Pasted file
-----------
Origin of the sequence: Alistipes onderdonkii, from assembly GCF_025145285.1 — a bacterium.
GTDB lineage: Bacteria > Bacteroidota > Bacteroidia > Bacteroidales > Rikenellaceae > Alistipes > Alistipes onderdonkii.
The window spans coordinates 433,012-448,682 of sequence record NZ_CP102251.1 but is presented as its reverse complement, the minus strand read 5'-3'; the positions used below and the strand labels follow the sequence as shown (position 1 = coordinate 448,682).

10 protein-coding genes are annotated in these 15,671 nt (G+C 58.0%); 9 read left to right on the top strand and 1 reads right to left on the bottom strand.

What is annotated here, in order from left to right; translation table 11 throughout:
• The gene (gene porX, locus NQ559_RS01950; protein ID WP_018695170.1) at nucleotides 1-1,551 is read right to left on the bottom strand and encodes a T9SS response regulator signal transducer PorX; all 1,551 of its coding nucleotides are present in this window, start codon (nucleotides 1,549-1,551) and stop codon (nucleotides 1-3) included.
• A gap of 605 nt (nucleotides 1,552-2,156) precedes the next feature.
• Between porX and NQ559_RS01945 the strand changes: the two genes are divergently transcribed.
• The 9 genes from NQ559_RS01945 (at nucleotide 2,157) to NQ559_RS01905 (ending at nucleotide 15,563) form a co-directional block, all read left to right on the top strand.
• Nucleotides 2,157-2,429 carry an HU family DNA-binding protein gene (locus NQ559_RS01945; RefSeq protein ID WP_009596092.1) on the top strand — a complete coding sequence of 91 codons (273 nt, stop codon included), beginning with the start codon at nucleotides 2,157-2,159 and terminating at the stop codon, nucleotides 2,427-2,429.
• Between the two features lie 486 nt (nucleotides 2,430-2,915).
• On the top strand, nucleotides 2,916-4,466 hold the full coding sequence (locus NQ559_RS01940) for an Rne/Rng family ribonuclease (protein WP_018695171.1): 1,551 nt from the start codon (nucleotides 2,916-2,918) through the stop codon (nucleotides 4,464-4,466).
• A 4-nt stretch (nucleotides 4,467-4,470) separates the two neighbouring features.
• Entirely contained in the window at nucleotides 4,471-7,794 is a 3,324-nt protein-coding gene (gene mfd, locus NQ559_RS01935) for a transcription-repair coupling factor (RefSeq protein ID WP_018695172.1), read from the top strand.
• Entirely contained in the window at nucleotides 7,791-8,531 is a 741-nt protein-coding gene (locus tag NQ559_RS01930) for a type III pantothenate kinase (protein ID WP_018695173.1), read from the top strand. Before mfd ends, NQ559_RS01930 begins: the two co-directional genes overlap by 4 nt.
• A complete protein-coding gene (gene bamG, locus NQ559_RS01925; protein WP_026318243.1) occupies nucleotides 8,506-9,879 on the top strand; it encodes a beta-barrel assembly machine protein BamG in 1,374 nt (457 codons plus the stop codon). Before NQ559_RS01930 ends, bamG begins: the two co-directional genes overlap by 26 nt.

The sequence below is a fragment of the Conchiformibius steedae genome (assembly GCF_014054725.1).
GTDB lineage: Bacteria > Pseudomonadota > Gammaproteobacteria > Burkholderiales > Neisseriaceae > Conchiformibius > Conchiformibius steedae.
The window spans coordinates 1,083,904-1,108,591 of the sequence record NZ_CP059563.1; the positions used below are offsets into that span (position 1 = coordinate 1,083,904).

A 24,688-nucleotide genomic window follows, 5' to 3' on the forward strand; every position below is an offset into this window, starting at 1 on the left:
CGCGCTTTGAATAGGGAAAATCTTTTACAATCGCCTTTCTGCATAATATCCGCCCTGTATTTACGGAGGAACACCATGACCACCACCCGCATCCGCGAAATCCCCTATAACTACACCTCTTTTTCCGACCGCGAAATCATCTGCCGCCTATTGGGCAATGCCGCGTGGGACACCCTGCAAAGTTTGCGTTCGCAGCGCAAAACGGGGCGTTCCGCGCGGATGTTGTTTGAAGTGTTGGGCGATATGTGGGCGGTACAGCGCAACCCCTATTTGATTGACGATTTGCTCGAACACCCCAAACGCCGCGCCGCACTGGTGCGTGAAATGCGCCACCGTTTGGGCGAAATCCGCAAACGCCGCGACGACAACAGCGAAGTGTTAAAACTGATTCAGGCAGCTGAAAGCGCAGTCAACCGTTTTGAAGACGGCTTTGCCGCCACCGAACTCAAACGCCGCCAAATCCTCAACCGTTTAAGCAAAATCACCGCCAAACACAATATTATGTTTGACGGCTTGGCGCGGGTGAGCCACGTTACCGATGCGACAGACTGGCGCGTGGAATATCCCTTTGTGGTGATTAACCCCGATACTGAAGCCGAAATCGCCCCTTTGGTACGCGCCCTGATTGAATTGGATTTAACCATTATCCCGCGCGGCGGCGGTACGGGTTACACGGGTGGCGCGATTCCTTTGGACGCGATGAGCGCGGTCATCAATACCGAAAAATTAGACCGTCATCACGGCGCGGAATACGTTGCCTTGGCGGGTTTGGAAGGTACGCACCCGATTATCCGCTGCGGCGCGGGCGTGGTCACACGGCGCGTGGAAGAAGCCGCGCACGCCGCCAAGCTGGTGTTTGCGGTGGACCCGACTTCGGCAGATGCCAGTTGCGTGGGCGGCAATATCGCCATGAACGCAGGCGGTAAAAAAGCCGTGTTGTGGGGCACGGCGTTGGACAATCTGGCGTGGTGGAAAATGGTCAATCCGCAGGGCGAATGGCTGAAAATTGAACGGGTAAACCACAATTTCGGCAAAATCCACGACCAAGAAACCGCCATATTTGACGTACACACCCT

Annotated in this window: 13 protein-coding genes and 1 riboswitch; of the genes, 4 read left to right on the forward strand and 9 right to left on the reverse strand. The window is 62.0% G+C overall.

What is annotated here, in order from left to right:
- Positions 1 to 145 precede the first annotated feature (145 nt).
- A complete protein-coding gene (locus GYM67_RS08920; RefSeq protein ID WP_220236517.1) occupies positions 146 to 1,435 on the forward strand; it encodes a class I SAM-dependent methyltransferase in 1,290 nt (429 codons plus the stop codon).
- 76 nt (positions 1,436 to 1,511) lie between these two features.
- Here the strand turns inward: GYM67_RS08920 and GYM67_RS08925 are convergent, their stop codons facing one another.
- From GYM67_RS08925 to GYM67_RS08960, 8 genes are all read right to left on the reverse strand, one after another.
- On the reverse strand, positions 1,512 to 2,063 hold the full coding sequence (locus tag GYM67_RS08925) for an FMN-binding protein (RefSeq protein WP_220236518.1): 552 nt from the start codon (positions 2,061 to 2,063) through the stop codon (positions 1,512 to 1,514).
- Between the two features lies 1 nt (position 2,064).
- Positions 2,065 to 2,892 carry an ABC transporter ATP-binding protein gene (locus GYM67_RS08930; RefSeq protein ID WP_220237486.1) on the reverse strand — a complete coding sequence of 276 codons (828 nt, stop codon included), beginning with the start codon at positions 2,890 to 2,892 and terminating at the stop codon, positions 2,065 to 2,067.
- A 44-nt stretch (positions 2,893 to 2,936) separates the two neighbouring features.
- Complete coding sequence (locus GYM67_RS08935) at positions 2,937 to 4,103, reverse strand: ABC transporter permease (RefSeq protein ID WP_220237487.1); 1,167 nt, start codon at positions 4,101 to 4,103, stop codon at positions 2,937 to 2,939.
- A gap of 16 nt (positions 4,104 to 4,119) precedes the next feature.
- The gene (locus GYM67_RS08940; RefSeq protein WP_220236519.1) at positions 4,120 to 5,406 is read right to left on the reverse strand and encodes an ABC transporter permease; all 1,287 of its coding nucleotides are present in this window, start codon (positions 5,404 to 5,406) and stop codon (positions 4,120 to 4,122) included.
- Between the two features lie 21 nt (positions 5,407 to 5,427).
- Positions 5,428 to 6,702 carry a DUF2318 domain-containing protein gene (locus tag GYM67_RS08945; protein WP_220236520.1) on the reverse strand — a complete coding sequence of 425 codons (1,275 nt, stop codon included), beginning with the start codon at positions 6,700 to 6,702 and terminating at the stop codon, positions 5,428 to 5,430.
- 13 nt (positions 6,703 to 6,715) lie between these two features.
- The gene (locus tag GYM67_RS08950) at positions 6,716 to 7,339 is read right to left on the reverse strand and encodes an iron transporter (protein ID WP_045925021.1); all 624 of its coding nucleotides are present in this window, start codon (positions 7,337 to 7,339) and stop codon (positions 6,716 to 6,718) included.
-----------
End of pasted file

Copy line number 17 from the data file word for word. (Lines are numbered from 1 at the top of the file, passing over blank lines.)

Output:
The sequence below is a fragment of the Conchiformibius steedae genome (assembly GCF_014054725.1).